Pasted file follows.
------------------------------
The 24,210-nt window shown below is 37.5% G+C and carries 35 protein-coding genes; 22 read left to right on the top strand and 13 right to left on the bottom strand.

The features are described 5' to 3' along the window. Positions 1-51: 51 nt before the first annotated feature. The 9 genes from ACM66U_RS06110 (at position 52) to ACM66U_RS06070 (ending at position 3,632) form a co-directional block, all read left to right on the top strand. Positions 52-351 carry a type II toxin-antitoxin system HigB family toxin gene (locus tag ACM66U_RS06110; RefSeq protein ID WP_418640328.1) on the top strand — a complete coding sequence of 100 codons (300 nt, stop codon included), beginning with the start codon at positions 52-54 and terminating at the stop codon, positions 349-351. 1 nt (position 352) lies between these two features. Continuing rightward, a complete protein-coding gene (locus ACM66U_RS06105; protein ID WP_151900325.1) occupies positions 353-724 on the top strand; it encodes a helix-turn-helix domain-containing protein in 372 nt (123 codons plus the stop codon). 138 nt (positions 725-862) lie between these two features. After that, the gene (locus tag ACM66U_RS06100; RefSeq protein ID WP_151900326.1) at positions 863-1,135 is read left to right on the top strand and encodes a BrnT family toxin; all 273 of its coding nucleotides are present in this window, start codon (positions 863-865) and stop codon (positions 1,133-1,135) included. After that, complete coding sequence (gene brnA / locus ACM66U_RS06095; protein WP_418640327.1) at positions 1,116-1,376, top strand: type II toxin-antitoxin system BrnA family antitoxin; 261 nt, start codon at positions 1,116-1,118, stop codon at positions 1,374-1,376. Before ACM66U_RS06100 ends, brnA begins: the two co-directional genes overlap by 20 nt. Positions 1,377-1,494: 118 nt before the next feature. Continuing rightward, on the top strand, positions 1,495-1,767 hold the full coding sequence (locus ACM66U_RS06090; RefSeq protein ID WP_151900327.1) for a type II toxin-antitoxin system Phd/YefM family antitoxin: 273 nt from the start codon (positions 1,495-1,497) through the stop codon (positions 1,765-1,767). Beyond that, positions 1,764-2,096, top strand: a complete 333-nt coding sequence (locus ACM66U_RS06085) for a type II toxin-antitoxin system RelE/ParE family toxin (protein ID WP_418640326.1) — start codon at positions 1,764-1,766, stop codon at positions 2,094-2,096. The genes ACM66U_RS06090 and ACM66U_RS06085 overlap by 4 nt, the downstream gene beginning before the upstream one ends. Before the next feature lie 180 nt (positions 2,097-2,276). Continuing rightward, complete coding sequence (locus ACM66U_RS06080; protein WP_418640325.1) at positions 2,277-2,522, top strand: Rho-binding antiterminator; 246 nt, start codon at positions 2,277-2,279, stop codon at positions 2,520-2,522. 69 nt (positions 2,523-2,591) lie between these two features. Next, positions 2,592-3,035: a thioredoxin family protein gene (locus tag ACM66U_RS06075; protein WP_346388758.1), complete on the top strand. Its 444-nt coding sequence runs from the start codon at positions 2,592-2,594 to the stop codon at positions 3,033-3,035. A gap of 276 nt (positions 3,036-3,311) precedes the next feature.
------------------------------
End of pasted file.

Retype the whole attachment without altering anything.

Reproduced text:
The 24,210-nt window shown below is 37.5% G+C and carries 35 protein-coding genes; 22 read left to right on the top strand and 13 right to left on the bottom strand.

The features are described 5' to 3' along the window. Positions 1-51: 51 nt before the first annotated feature. The 9 genes from ACM66U_RS06110 (at position 52) to ACM66U_RS06070 (ending at position 3,632) form a co-directional block, all read left to right on the top strand. Positions 52-351 carry a type II toxin-antitoxin system HigB family toxin gene (locus tag ACM66U_RS06110; RefSeq protein ID WP_418640328.1) on the top strand — a complete coding sequence of 100 codons (300 nt, stop codon included), beginning with the start codon at positions 52-54 and terminating at the stop codon, positions 349-351. 1 nt (position 352) lies between these two features. Continuing rightward, a complete protein-coding gene (locus ACM66U_RS06105; protein ID WP_151900325.1) occupies positions 353-724 on the top strand; it encodes a helix-turn-helix domain-containing protein in 372 nt (123 codons plus the stop codon). 138 nt (positions 725-862) lie between these two features. After that, the gene (locus tag ACM66U_RS06100; RefSeq protein ID WP_151900326.1) at positions 863-1,135 is read left to right on the top strand and encodes a BrnT family toxin; all 273 of its coding nucleotides are present in this window, start codon (positions 863-865) and stop codon (positions 1,133-1,135) included. After that, complete coding sequence (gene brnA / locus ACM66U_RS06095; protein WP_418640327.1) at positions 1,116-1,376, top strand: type II toxin-antitoxin system BrnA family antitoxin; 261 nt, start codon at positions 1,116-1,118, stop codon at positions 1,374-1,376. Before ACM66U_RS06100 ends, brnA begins: the two co-directional genes overlap by 20 nt. Positions 1,377-1,494: 118 nt before the next feature. Continuing rightward, on the top strand, positions 1,495-1,767 hold the full coding sequence (locus ACM66U_RS06090; RefSeq protein ID WP_151900327.1) for a type II toxin-antitoxin system Phd/YefM family antitoxin: 273 nt from the start codon (positions 1,495-1,497) through the stop codon (positions 1,765-1,767). Beyond that, positions 1,764-2,096, top strand: a complete 333-nt coding sequence (locus ACM66U_RS06085) for a type II toxin-antitoxin system RelE/ParE family toxin (protein ID WP_418640326.1) — start codon at positions 1,764-1,766, stop codon at positions 2,094-2,096. The genes ACM66U_RS06090 and ACM66U_RS06085 overlap by 4 nt, the downstream gene beginning before the upstream one ends. Before the next feature lie 180 nt (positions 2,097-2,276). Continuing rightward, complete coding sequence (locus ACM66U_RS06080; protein WP_418640325.1) at positions 2,277-2,522, top strand: Rho-binding antiterminator; 246 nt, start codon at positions 2,277-2,279, stop codon at positions 2,520-2,522. 69 nt (positions 2,523-2,591) lie between these two features. Next, positions 2,592-3,035: a thioredoxin family protein gene (locus tag ACM66U_RS06075; protein WP_346388758.1), complete on the top strand. Its 444-nt coding sequence runs from the start codon at positions 2,592-2,594 to the stop codon at positions 3,033-3,035. A gap of 276 nt (positions 3,036-3,311) precedes the next feature.